And he talks so damn fast that you can't write everything down, and if I do try to write it all down I forget what he's talking about, and then he's looking around the room: "Boersma?" And I feel stupid at that point, always do. He goes through and asks us questions in alphabetical order. Nothing like it. So I might as well play games, jot a few cryptic notes, and know what he's talking about.
And then, just then, darling Lowene comes into the room and says "Excuse me for interrupting, but I need Asher, Rachel, Scott K, Andy, Ryan, and Nykki immediately. They need to go to an autopsy." You have never seen six medical students pack their bags so fast. Forget coming back for Radiology this afternoon. Hell, we're gone.
Over to the hospital, where we were told to park in the doctors' lot. Mind, the doctors' lot has a security bar, and only Rachel (who was working there over the summer) has a keycard. So we pass it from car to car and get yelled at by Security for it, but what can you do?
And up to the autopsy. Middle-aged man, 310 lbs, came in for a TURP (trans-urethral resection of the prostate), which is a pretty standard procedure. But it's done under anaesthesia (aren't you glad, guys?), so they needed cardiac clearance. And then they didn't get it. Off to the cath lab he went, found 95% occlusion of the LAD - a heart attack waiting to happen, more or less - and took him to put a stent in.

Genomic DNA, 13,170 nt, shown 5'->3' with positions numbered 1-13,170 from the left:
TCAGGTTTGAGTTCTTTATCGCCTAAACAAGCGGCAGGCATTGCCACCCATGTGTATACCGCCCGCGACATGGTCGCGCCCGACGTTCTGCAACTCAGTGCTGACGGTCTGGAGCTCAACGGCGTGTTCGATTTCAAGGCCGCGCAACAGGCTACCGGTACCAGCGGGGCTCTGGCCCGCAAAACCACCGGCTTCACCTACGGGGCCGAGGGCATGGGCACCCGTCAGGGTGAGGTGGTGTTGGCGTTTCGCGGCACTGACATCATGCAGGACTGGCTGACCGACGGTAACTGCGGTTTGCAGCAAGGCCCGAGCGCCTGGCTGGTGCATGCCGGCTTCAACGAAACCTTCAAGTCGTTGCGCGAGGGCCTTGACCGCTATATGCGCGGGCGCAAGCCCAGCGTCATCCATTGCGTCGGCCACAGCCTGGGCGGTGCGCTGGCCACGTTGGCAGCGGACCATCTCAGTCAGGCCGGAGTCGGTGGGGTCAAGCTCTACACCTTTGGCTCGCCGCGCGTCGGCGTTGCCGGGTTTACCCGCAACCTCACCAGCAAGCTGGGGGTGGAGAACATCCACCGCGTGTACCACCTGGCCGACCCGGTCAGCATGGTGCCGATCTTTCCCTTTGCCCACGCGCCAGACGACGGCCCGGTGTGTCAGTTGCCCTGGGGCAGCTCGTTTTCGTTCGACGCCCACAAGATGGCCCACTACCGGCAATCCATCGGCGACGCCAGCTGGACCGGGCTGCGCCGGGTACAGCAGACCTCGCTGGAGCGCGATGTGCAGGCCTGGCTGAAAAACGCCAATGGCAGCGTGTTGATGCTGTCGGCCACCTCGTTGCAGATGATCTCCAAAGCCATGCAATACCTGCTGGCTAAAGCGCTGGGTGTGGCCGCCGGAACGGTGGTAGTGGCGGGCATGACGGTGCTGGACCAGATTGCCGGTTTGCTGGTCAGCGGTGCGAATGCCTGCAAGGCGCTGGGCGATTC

That's when the problem happened. Rare but normal complication of stenting is perforating the artery. They put a balloon in there, took him out of surgery, looked good. Then he started feeling bad - BP 62/54, HR 152...things like that. And developed cardiac tamponade (fluid in the pericardial sac compresses the heart so it can't beat) and died. Enter Lowene calling us out of class to come see the autopsy.
It was interesting. I could have done forensic pathology, I think. The smell of the inside of a human being is...strange. The layers and layers of fat instilled in me a burning desire to exercise. We saw a diaphragmatic lipoma, a kidney cyst, and the cardiac tamponade. All 200 cc's of clotted blood. And then there was the rose.
The funeral home puts a rose on the body bag when they bring it in. A plastic one. The tech said if we wanted it, we could have it. So I took it.
Asher: That's just bizarre.
Me: The rose, or keeping it?
Asher (mouthing exaggeratedly): (Both).
Me: It's a souvenir.
I got some strange looks for that one. But it's taken me this long to creep anyone out in the class, so I think I'm doing good.